As you may recall, there was another Design Review Board meeting last week to look over the revised plans for the very longstanding, very controversial plan to build infill housing on the secret interior lot bordered by Hampshire, Peralta, York and Cesar Chavez.
In case you missed it, Neighbor Margo shared these terrific summary notes from the Design Review meeting:
About a dozen neighbors attended the East Slope Design Review Board meeting Wednesday evening to see the most recent architectural plans for the six-unit infill development behind our home. Local contractor Patrick Quinlan wants to build three-bedroom homes and a cliff-side elevated driveway on two undeveloped interior lots. Access would be from his lot at 1513 York Street.
The project has been in and out of the development pipeline for 15 years or more.
The latest iteration from San Francisco-based architect Stephen Antonaros drastically cuts the number of parking places. Mr. Antonaros said the city Planning Department directed the builder to reduce the number of dedicated parking places in the four three-bedroom homes from three spots to one per unit. That goes against what the neighbors had advocated for many years, but the directive is apparently in keeping with the city’s transit-first policy.
The plan envisions four three-bedroom homes on the R-2 interior lots, and two one-bedroom townhouses above a driveway/garage-door structure on the York Street access lot. The total of 14 bedrooms is unchanged from the previous plan, which we saw 18 months ago in May 2014.
But one of the concerns that neighbors voiced for many years was that the parking spaces in the development should reflect real life. The last set of plans met that concern; most neighbors thought the 18 spots for the six units would avert a flood of drivers seeking a place to park in neighboring streets, where parking is already extremely challenging, particularly at night. So, for those of us who were hoping that this project would not worsen parking in the area, the new plan, with just six parking places, is a setback.
The other major change is that the four interior buildings had been oriented in the previous layout in a sort of slanted configuration, facing northeast, following the contour of the hill, leaving some space between the buildings, and some space at each side of the lot. The city directed the architect to reduce the mass of the development, so he took that as a directive to push the houses closer together and over to one side, as well as to configure them parallel to the neighboring streets. The development now would be more like a cluster of four buildings hard up against the York Street side of the property.
The owner of the adjacent property on York Street pointed out that he had previously noted that the building on the access lot would abut two existing windows on the north side of his house. He had asked the architect to modify his plans, perhaps with a light-well. Mr. Antanaros responded that when you install a window on your property line, you take a risk that someone will construct a building there. In any case, that modification was not made.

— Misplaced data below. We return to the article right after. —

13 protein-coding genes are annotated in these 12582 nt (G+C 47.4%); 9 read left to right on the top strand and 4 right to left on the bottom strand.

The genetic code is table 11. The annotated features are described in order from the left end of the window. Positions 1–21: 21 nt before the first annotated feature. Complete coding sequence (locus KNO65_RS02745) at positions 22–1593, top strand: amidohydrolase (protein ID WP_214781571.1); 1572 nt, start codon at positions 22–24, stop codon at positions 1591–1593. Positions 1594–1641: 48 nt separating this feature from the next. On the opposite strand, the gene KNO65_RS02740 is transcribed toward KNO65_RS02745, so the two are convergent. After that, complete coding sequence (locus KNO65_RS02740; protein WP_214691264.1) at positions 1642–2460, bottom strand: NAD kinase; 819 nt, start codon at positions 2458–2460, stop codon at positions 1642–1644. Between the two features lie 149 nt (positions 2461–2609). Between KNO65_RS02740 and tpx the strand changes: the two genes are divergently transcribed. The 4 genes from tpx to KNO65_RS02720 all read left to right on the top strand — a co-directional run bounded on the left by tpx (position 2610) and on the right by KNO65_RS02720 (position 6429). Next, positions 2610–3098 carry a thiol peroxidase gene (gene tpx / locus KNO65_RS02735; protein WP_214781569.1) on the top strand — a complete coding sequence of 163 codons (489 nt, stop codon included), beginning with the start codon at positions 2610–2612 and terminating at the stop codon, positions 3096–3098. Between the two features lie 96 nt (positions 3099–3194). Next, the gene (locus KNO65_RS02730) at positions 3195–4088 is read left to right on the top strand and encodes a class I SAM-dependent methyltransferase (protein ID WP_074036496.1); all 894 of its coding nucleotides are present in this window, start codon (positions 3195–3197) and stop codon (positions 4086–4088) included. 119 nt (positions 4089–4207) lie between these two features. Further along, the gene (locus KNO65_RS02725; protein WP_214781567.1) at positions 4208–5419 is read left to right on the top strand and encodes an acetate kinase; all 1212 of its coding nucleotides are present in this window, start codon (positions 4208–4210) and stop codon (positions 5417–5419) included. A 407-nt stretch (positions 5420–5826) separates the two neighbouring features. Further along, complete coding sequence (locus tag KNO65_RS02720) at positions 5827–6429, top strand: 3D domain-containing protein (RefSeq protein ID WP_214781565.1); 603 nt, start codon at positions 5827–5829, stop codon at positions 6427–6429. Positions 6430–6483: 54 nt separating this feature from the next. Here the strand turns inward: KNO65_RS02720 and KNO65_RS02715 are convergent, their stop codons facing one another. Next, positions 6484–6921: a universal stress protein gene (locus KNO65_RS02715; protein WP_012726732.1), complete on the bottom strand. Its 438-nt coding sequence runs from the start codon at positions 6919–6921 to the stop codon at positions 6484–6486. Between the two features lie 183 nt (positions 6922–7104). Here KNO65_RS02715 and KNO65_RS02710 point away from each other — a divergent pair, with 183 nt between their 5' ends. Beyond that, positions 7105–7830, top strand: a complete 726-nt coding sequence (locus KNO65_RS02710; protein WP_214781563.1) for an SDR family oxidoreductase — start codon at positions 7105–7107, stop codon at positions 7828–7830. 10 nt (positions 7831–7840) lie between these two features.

Two neighbors asked that the builder consider leaving the space open, perhaps as an organic garden. Mr. Quinlan said the finances of the situation make that option unrealistic.
The East Slope Design Review Board volunteers, led by Wendy Cowles, went point by point through their previous concerns, expressed in a letter to the Planning Department following the last neighborhood meeting in May 2014. Mr. Antonaros tried to show how his new plans answered them. A few spirited exchanges ensued.
The Board’s concerns included traffic density within the project itself, which, of course, would be lessened by reducing the number of parking places. Another traffic concern was the “pinch point,” the area near the gate to the project, where cars can safely wait while turning into and out of York Street, which is quite steep and narrow on this block.
A retaining wall and elevated driveway directly above the back yards of the adjoining properties on Cesar Chavez were a concern both aesthetically and for safety. The builder plans to excavate, with earth-moving equipment, to reduce the scale of parts of the wall, but the proposed driveway remains right on the property line, and was not moved back.
One part of the project, the two one-bedroom townhouses on York Street, was over the neighborhood’s 30-foot height limit, and it was lowered.
The architect and builder expressed frustration at the pace that city planners are moving this project. In the 18 months since the last meeting, Mr. Antonaros said, he has had but three email exchanges with the planner, Mr. Doug Vu, and the directives he’s gotten have not added clarity for him, he said.
The review board will write another letter to the Planning Department and expects to see plans again at a later date.
Despite the contractor’s and architect’s frustrations, and several neighbors’ skepticism about the whole project, Ms. Cowles succeeded in keeping the atmosphere relatively civil and efficient. The meeting wrapped in a bit over two hours.
Many thanks to Neighbor Margo for sharing her most excellent notes.